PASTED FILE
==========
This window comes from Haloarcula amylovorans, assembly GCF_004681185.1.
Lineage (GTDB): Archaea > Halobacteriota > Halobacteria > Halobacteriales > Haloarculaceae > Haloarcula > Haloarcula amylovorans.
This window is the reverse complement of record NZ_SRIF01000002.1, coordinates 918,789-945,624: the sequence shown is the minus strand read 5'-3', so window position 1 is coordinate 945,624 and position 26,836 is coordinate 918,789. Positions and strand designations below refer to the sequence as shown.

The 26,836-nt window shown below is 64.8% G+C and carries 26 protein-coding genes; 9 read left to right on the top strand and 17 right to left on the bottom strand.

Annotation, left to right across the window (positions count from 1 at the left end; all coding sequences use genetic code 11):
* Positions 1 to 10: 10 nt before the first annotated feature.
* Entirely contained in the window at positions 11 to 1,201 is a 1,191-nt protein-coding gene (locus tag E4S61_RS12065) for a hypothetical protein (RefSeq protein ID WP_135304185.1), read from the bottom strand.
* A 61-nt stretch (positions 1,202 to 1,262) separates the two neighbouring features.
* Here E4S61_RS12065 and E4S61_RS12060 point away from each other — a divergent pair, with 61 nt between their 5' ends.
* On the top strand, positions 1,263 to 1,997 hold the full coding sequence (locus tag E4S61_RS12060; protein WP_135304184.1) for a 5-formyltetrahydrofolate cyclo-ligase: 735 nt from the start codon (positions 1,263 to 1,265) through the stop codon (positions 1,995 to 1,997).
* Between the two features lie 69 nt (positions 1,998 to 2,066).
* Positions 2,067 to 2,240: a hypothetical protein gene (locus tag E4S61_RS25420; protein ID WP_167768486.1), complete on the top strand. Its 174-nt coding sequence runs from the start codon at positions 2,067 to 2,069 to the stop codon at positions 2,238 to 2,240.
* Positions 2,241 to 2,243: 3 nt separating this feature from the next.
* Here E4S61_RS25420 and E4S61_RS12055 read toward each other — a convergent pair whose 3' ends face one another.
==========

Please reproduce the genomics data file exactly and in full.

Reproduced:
This window comes from Haloarcula amylovorans, assembly GCF_004681185.1.
Lineage (GTDB): Archaea > Halobacteriota > Halobacteria > Halobacteriales > Haloarculaceae > Haloarcula > Haloarcula amylovorans.
This window is the reverse complement of record NZ_SRIF01000002.1, coordinates 918,789-945,624: the sequence shown is the minus strand read 5'-3', so window position 1 is coordinate 945,624 and position 26,836 is coordinate 918,789. Positions and strand designations below refer to the sequence as shown.

The 26,836-nt window shown below is 64.8% G+C and carries 26 protein-coding genes; 9 read left to right on the top strand and 17 right to left on the bottom strand.

Annotation, left to right across the window (positions count from 1 at the left end; all coding sequences use genetic code 11):
* Positions 1 to 10: 10 nt before the first annotated feature.
* Entirely contained in the window at positions 11 to 1,201 is a 1,191-nt protein-coding gene (locus tag E4S61_RS12065) for a hypothetical protein (RefSeq protein ID WP_135304185.1), read from the bottom strand.
* A 61-nt stretch (positions 1,202 to 1,262) separates the two neighbouring features.
* Here E4S61_RS12065 and E4S61_RS12060 point away from each other — a divergent pair, with 61 nt between their 5' ends.
* On the top strand, positions 1,263 to 1,997 hold the full coding sequence (locus tag E4S61_RS12060; protein WP_135304184.1) for a 5-formyltetrahydrofolate cyclo-ligase: 735 nt from the start codon (positions 1,263 to 1,265) through the stop codon (positions 1,995 to 1,997).
* Between the two features lie 69 nt (positions 1,998 to 2,066).
* Positions 2,067 to 2,240: a hypothetical protein gene (locus tag E4S61_RS25420; protein ID WP_167768486.1), complete on the top strand. Its 174-nt coding sequence runs from the start codon at positions 2,067 to 2,069 to the stop codon at positions 2,238 to 2,240.
* Positions 2,241 to 2,243: 3 nt separating this feature from the next.
* Here E4S61_RS25420 and E4S61_RS12055 read toward each other — a convergent pair whose 3' ends face one another.